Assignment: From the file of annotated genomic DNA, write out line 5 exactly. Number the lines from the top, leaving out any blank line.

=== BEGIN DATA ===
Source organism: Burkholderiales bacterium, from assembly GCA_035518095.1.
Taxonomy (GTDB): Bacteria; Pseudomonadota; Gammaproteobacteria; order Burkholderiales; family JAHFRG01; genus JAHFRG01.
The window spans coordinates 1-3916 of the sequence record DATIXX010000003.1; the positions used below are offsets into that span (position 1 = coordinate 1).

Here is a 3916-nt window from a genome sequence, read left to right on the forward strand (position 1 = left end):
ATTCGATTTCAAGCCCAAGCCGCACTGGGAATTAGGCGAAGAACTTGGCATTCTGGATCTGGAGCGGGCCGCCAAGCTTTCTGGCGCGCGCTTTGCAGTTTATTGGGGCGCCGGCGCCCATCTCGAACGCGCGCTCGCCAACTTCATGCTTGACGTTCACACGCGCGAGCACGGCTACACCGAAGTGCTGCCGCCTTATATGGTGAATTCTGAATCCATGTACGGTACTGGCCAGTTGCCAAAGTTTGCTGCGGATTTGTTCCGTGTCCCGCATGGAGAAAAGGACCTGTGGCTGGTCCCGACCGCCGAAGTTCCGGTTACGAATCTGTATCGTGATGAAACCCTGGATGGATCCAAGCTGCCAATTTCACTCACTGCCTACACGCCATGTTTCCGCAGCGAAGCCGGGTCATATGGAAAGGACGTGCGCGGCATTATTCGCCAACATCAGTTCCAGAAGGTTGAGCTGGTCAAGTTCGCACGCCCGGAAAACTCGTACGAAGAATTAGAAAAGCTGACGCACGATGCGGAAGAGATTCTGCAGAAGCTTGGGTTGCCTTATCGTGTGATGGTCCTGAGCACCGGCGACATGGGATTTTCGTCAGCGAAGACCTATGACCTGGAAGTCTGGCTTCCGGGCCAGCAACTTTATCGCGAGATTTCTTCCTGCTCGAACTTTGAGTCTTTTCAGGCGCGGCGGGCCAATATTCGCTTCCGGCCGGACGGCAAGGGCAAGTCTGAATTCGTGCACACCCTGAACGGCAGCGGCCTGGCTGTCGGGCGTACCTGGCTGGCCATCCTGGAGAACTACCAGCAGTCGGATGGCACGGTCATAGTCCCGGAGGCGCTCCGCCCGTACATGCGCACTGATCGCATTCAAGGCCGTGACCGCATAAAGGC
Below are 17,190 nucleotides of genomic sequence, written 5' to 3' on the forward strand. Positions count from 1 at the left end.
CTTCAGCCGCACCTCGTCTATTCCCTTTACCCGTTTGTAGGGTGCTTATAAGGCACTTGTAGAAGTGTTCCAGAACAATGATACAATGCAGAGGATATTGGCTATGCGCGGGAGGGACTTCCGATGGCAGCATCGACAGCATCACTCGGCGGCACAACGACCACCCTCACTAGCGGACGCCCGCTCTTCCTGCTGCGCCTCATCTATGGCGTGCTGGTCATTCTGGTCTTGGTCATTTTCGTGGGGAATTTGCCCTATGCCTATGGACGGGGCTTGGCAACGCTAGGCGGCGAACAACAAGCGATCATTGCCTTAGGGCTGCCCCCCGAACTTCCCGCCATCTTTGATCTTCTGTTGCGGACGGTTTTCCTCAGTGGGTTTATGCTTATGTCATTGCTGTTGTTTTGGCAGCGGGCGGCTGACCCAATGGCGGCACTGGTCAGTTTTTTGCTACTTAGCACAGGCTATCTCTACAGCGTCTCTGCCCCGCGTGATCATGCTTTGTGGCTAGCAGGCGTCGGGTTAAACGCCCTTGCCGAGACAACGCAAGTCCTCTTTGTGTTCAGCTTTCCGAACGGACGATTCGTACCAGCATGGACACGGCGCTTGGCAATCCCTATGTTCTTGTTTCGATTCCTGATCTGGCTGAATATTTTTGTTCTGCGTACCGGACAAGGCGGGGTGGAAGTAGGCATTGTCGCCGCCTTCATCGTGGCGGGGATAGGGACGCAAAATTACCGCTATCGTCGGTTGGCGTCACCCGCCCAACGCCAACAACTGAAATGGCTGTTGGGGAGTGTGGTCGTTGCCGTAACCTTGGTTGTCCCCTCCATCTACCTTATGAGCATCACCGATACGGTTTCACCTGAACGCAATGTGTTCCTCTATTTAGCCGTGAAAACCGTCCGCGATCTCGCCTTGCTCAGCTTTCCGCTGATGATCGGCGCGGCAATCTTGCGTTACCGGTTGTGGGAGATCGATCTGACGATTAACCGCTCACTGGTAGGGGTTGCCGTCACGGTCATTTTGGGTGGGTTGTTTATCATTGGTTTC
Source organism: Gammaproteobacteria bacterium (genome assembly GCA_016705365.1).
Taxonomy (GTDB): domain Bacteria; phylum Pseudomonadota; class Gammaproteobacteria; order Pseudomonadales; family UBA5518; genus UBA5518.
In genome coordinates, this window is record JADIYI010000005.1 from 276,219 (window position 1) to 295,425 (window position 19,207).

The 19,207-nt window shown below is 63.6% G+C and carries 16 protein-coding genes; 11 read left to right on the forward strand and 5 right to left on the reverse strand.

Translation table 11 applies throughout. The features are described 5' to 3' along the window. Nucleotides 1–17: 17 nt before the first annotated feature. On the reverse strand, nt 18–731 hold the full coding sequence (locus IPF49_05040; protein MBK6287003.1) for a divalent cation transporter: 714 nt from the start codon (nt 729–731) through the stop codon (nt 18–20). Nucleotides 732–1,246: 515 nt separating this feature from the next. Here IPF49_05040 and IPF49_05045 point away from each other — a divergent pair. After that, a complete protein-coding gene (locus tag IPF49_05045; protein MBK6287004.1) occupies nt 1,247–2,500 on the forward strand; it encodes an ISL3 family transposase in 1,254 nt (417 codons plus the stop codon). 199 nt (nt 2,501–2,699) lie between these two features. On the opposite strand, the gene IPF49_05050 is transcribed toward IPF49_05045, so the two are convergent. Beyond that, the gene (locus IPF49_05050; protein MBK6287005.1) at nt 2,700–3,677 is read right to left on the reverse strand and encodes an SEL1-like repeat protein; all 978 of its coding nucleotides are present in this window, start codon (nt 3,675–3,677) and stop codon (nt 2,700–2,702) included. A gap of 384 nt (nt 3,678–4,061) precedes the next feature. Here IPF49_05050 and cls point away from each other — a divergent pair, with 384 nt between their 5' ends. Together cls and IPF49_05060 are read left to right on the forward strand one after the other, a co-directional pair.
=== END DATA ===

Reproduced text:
ATTCGATTTCAAGCCCAAGCCGCACTGGGAATTAGGCGAAGAACTTGGCATTCTGGATCTGGAGCGGGCCGCCAAGCTTTCTGGCGCGCGCTTTGCAGTTTATTGGGGCGCCGGCGCCCATCTCGAACGCGCGCTCGCCAACTTCATGCTTGACGTTCACACGCGCGAGCACGGCTACACCGAAGTGCTGCCGCCTTATATGGTGAATTCTGAATCCATGTACGGTACTGGCCAGTTGCCAAAGTTTGCTGCGGATTTGTTCCGTGTCCCGCATGGAGAAAAGGACCTGTGGCTGGTCCCGACCGCCGAAGTTCCGGTTACGAATCTGTATCGTGATGAAACCCTGGATGGATCCAAGCTGCCAATTTCACTCACTGCCTACACGCCATGTTTCCGCAGCGAAGCCGGGTCATATGGAAAGGACGTGCGCGGCATTATTCGCCAACATCAGTTCCAGAAGGTTGAGCTGGTCAAGTTCGCACGCCCGGAAAACTCGTACGAAGAATTAGAAAAGCTGACGCACGATGCGGAAGAGATTCTGCAGAAGCTTGGGTTGCCTTATCGTGTGATGGTCCTGAGCACCGGCGACATGGGATTTTCGTCAGCGAAGACCTATGACCTGGAAGTCTGGCTTCCGGGCCAGCAACTTTATCGCGAGATTTCTTCCTGCTCGAACTTTGAGTCTTTTCAGGCGCGGCGGGCCAATATTCGCTTCCGGCCGGACGGCAAGGGCAAGTCTGAATTCGTGCACACCCTGAACGGCAGCGGCCTGGCTGTCGGGCGTACCTGGCTGGCCATCCTGGAGAACTACCAGCAGTCGGATGGCACGGTCATAGTCCCGGAGGCGCTCCGCCCGTACATGCGCACTGATCGCATTCAAGGCCGTGACCGCATAAAGGC